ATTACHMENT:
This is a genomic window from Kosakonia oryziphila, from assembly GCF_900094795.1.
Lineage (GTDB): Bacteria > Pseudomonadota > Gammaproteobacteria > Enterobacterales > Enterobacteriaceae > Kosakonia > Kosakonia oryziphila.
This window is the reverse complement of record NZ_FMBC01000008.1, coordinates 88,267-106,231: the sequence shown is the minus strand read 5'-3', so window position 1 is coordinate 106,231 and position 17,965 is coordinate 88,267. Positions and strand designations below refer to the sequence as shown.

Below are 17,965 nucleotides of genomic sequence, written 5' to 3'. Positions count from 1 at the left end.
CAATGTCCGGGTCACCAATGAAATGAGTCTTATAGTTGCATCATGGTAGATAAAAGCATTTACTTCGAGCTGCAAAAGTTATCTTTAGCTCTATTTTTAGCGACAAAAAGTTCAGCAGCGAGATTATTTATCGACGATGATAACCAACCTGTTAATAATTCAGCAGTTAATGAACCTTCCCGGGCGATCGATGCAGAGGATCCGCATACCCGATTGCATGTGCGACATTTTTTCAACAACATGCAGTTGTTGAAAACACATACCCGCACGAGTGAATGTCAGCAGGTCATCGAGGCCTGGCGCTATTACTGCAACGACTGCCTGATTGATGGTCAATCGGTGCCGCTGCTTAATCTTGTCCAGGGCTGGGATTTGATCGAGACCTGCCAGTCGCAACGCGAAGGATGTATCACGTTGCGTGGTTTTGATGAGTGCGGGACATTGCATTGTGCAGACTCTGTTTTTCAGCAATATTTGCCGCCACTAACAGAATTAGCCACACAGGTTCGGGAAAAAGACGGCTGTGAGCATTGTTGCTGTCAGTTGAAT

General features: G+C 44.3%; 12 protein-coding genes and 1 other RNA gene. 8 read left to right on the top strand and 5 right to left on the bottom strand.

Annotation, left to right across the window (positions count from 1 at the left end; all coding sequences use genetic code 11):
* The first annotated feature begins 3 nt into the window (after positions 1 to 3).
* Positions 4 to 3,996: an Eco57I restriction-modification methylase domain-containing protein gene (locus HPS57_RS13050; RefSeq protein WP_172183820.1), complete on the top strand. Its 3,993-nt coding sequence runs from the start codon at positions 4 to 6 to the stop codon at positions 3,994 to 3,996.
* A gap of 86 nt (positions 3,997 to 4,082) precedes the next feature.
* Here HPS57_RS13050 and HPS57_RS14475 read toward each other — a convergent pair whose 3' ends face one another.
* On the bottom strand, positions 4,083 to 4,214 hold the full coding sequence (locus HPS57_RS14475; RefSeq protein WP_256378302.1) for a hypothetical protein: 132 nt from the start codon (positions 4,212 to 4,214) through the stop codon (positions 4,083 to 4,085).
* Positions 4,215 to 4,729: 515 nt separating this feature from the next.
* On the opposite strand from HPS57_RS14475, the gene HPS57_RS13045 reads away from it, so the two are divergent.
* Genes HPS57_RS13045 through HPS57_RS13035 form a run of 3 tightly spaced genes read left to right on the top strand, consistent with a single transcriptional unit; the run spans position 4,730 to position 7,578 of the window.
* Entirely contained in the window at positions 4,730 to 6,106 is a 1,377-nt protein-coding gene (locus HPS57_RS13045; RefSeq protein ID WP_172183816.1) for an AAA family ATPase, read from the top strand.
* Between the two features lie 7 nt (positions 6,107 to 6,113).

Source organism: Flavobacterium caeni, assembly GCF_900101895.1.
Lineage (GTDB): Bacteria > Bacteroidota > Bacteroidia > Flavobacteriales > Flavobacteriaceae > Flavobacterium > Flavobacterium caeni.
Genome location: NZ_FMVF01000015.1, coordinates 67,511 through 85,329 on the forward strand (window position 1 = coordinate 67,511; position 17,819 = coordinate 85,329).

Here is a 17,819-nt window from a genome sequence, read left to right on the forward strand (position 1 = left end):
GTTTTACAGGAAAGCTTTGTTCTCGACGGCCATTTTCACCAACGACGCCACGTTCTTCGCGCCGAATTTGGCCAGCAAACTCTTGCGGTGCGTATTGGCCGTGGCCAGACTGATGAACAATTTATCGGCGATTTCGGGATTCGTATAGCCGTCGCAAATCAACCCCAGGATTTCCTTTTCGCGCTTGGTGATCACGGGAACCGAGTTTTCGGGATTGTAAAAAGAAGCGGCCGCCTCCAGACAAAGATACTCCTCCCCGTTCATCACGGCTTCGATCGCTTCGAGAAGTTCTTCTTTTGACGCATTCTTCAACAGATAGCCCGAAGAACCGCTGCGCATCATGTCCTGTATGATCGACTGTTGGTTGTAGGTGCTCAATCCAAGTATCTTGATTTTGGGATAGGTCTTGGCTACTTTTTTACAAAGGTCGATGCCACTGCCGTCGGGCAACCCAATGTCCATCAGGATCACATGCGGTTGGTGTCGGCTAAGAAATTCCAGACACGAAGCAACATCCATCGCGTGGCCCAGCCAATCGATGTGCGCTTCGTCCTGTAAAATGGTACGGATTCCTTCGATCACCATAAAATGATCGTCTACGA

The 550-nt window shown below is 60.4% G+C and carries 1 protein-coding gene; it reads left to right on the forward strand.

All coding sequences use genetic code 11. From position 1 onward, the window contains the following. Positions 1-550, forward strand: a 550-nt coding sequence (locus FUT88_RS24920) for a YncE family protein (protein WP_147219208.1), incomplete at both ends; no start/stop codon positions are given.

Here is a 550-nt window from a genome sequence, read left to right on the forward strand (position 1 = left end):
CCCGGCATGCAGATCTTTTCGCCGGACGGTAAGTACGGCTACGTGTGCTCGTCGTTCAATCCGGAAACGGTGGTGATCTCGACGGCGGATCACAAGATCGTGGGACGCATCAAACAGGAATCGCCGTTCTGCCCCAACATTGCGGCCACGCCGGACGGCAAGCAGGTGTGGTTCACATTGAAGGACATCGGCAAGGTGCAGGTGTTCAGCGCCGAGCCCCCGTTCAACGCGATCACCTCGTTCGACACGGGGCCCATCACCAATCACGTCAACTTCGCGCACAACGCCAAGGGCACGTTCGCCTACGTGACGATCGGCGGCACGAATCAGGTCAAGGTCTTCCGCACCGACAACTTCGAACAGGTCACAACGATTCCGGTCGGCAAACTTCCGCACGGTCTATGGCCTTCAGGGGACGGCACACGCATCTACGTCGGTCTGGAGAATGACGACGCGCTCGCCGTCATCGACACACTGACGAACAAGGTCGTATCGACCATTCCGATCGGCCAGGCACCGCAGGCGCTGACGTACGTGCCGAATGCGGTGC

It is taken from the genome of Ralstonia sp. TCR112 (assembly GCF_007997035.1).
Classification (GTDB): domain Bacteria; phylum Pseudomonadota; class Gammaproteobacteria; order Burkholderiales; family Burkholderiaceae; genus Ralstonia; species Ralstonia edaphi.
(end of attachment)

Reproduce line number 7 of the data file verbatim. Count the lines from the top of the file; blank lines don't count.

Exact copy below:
Annotation, left to right across the window (positions count from 1 at the left end; all coding sequences use genetic code 11):